This has been a South African reality since 1994. It shows in constant factional battles between state intelligence operatives, in divisions between ex-combatants in the fight against apartheid, in security companies and criminal gangs whose members bore arms before 1994.
Their political loyalties may lie with members of the faction, not the governing party, let alone the state. Their networks may be devoted not only to a common political goal but also to gaining wealth and economic influence. This has made keeping order far more difficult. It can also make creating disorder easier.
The second is that local councillors allegedly played an important role in the violence. This too would reflect a long-standing reality. Attention to corruption in South Africa focuses on the national government, but local and regional networks devoted to getting richer at public expense are far more deep-rooted. There is a clear link between them and violence – KwaZulu-Natal in particular has seen repeated killings of councillors or local officials who tried to resist corruption.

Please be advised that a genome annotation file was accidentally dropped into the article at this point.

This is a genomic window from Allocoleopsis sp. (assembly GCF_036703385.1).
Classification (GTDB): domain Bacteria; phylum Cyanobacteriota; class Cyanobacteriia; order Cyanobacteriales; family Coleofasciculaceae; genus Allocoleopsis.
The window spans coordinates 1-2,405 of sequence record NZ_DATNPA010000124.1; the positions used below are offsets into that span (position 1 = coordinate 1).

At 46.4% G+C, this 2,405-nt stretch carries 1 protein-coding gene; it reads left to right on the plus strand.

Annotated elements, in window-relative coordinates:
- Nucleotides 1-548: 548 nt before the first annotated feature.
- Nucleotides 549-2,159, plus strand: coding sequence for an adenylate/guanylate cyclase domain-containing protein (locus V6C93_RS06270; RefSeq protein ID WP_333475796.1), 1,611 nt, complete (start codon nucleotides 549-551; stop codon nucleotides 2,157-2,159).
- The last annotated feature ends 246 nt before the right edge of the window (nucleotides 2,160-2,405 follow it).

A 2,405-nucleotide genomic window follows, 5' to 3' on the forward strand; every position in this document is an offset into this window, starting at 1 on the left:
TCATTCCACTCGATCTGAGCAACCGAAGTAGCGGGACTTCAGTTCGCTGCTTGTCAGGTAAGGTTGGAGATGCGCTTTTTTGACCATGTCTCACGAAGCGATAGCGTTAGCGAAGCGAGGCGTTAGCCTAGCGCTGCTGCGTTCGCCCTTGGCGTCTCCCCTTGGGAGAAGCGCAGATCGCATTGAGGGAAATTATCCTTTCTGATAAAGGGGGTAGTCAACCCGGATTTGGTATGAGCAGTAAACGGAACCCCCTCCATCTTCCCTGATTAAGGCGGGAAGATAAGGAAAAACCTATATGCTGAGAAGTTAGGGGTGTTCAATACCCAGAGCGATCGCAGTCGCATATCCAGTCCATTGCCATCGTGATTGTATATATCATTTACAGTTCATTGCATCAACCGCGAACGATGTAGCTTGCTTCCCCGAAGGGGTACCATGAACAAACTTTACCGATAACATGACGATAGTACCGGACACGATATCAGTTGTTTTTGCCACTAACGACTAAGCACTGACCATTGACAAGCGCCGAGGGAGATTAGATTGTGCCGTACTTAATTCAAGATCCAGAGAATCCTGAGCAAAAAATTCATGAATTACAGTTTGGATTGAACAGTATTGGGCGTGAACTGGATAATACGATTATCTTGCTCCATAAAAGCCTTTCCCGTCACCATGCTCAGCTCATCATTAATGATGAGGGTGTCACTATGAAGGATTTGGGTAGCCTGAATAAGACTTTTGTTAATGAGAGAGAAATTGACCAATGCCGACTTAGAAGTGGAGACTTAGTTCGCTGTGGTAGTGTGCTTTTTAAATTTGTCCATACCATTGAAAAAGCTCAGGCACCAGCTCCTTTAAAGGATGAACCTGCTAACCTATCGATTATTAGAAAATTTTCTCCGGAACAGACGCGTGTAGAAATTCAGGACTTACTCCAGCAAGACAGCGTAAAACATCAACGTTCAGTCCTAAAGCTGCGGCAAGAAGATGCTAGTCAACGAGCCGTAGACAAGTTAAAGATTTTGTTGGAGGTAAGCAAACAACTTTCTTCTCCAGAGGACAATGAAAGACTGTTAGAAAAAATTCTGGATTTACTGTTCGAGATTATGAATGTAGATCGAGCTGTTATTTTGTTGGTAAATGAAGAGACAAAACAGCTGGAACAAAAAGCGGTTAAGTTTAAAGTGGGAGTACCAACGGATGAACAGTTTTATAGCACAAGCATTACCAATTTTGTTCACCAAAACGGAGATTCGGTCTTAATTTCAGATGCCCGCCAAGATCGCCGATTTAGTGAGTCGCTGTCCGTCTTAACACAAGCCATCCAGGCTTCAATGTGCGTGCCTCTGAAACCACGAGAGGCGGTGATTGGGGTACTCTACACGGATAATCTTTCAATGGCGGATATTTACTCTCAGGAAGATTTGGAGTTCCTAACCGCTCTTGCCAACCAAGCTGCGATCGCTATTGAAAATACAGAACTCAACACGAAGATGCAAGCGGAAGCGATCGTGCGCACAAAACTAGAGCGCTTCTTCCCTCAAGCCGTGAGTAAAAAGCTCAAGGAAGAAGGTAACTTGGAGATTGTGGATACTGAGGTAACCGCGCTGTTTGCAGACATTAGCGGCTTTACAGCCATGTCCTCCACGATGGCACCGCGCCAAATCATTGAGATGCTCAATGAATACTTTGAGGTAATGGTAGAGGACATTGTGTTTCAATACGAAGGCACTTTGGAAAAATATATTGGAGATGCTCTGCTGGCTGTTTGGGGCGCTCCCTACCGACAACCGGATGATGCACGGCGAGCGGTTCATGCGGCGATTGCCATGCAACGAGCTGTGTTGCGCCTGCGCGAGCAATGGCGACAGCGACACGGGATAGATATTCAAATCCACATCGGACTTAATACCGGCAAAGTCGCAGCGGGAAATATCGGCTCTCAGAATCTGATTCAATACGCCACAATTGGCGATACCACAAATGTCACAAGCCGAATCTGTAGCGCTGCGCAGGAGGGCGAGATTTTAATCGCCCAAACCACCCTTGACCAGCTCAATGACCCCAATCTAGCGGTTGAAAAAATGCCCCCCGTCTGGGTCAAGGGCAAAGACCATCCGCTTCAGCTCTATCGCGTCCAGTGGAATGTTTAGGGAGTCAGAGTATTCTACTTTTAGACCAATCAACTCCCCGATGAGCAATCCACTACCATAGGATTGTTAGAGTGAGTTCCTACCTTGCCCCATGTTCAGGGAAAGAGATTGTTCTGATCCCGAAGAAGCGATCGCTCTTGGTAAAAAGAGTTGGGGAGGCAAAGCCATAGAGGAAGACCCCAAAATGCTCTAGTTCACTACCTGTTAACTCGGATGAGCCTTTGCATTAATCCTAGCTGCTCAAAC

Both the people under arms and the local networks had ample reason to mobilise their power for harm – Zuma’s imprisonment may well have signalled that power had shifted in ways which threatened the survival of the networks. They may not have been trying an insurrection, which means they were trying to seize power. But they were doing whatever they could to ensure that their networks survived.
So, while the scale of the violence may have been new, its origins are not. They are deeply embedded in South Africa’s unfinished business, its inability to create a single source of public order or to change an economic balance of power which ensures that ambitious people with the means to destroy see their networks as the only route to wealth.
The violence wreaked its damage because South Africa’s journey to democracy remains incomplete. It sends a sharp message that the country must look its past far more squarely in the eye and find ways to change it before it can be confident about avoiding more of what happened in KwaZulu-Natal.
Steven Friedman is a Professor of Political Studies at the University of Johannesburg.
This article first appeared on The Conversation.